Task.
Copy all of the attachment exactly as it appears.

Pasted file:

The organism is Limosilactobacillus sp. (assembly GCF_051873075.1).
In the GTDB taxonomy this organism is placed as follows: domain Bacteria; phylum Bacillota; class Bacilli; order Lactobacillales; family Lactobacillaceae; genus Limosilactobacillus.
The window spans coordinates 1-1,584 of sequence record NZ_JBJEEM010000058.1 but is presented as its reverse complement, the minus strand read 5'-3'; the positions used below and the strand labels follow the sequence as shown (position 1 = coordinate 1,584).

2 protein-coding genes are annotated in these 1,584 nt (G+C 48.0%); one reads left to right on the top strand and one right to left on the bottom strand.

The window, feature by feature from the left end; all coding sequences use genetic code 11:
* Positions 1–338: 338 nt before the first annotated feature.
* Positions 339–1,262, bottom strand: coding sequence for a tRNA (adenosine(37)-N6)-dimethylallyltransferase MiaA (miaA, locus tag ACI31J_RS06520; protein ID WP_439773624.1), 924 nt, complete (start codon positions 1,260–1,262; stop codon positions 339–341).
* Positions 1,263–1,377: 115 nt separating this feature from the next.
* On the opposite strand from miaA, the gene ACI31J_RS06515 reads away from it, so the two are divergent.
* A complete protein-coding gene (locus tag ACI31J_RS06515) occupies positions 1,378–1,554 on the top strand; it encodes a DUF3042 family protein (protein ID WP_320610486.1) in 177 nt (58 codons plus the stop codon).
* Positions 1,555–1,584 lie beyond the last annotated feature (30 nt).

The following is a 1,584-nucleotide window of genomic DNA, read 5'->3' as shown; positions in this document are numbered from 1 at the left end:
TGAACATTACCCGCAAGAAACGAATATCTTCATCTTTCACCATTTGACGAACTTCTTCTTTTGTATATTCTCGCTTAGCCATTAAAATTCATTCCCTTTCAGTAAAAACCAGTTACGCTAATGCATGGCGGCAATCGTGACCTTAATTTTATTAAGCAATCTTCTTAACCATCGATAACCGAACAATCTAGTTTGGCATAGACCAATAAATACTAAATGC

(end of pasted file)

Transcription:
The organism is Limosilactobacillus sp. (assembly GCF_051873075.1).
In the GTDB taxonomy this organism is placed as follows: domain Bacteria; phylum Bacillota; class Bacilli; order Lactobacillales; family Lactobacillaceae; genus Limosilactobacillus.
The window spans coordinates 1-1,584 of sequence record NZ_JBJEEM010000058.1 but is presented as its reverse complement, the minus strand read 5'-3'; the positions used below and the strand labels follow the sequence as shown (position 1 = coordinate 1,584).

2 protein-coding genes are annotated in these 1,584 nt (G+C 48.0%); one reads left to right on the top strand and one right to left on the bottom strand.

The window, feature by feature from the left end; all coding sequences use genetic code 11:
* Positions 1–338: 338 nt before the first annotated feature.
* Positions 339–1,262, bottom strand: coding sequence for a tRNA (adenosine(37)-N6)-dimethylallyltransferase MiaA (miaA, locus tag ACI31J_RS06520; protein ID WP_439773624.1), 924 nt, complete (start codon positions 1,260–1,262; stop codon positions 339–341).
* Positions 1,263–1,377: 115 nt separating this feature from the next.
* On the opposite strand from miaA, the gene ACI31J_RS06515 reads away from it, so the two are divergent.
* A complete protein-coding gene (locus tag ACI31J_RS06515) occupies positions 1,378–1,554 on the top strand; it encodes a DUF3042 family protein (protein ID WP_320610486.1) in 177 nt (58 codons plus the stop codon).
* Positions 1,555–1,584 lie beyond the last annotated feature (30 nt).

The following is a 1,584-nucleotide window of genomic DNA, read 5'->3' as shown; positions in this document are numbered from 1 at the left end:
TGAACATTACCCGCAAGAAACGAATATCTTCATCTTTCACCATTTGACGAACTTCTTCTTTTGTATATTCTCGCTTAGCCATTAAAATTCATTCCCTTTCAGTAAAAACCAGTTACGCTAATGCATGGCGGCAATCGTGACCTTAATTTTATTAAGCAATCTTCTTAACCATCGATAACCGAACAATCTAGTTTGGCATAGACCAATAAATACTAAATGC